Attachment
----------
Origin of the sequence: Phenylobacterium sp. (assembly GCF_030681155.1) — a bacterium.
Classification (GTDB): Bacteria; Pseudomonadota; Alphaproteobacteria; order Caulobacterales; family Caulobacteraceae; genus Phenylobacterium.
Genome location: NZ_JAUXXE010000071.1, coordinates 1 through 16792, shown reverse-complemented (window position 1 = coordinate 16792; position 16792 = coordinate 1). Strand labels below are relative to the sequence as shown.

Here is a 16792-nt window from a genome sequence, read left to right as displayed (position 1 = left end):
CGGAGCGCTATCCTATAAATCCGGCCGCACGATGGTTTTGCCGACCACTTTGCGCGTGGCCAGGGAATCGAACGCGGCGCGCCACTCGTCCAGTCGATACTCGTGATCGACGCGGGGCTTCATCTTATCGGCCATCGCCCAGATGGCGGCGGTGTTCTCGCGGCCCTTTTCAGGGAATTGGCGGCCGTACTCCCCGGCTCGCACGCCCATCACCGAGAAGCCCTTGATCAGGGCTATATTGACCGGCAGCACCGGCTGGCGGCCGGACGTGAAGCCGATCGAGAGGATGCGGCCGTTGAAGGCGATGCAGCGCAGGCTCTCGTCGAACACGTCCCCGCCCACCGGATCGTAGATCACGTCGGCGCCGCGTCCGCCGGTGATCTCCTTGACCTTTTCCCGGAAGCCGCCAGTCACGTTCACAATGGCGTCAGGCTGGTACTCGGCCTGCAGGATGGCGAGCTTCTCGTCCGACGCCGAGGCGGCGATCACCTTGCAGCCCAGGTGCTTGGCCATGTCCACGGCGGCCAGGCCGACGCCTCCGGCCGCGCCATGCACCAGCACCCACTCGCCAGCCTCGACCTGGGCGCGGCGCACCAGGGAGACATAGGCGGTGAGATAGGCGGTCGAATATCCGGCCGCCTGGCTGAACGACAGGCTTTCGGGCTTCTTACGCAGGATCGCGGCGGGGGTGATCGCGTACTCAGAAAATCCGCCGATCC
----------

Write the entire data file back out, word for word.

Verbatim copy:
Origin of the sequence: Phenylobacterium sp. (assembly GCF_030681155.1) — a bacterium.
Classification (GTDB): Bacteria; Pseudomonadota; Alphaproteobacteria; order Caulobacterales; family Caulobacteraceae; genus Phenylobacterium.
Genome location: NZ_JAUXXE010000071.1, coordinates 1 through 16792, shown reverse-complemented (window position 1 = coordinate 16792; position 16792 = coordinate 1). Strand labels below are relative to the sequence as shown.

Here is a 16792-nt window from a genome sequence, read left to right as displayed (position 1 = left end):
CGGAGCGCTATCCTATAAATCCGGCCGCACGATGGTTTTGCCGACCACTTTGCGCGTGGCCAGGGAATCGAACGCGGCGCGCCACTCGTCCAGTCGATACTCGTGATCGACGCGGGGCTTCATCTTATCGGCCATCGCCCAGATGGCGGCGGTGTTCTCGCGGCCCTTTTCAGGGAATTGGCGGCCGTACTCCCCGGCTCGCACGCCCATCACCGAGAAGCCCTTGATCAGGGCTATATTGACCGGCAGCACCGGCTGGCGGCCGGACGTGAAGCCGATCGAGAGGATGCGGCCGTTGAAGGCGATGCAGCGCAGGCTCTCGTCGAACACGTCCCCGCCCACCGGATCGTAGATCACGTCGGCGCCGCGTCCGCCGGTGATCTCCTTGACCTTTTCCCGGAAGCCGCCAGTCACGTTCACAATGGCGTCAGGCTGGTACTCGGCCTGCAGGATGGCGAGCTTCTCGTCCGACGCCGAGGCGGCGATCACCTTGCAGCCCAGGTGCTTGGCCATGTCCACGGCGGCCAGGCCGACGCCTCCGGCCGCGCCATGCACCAGCACCCACTCGCCAGCCTCGACCTGGGCGCGGCGCACCAGGGAGACATAGGCGGTGAGATAGGCGGTCGAATATCCGGCCGCCTGGCTGAACGACAGGCTTTCGGGCTTCTTACGCAGGATCGCGGCGGGGGTGATCGCGTACTCAGAAAATCCGCCGATCC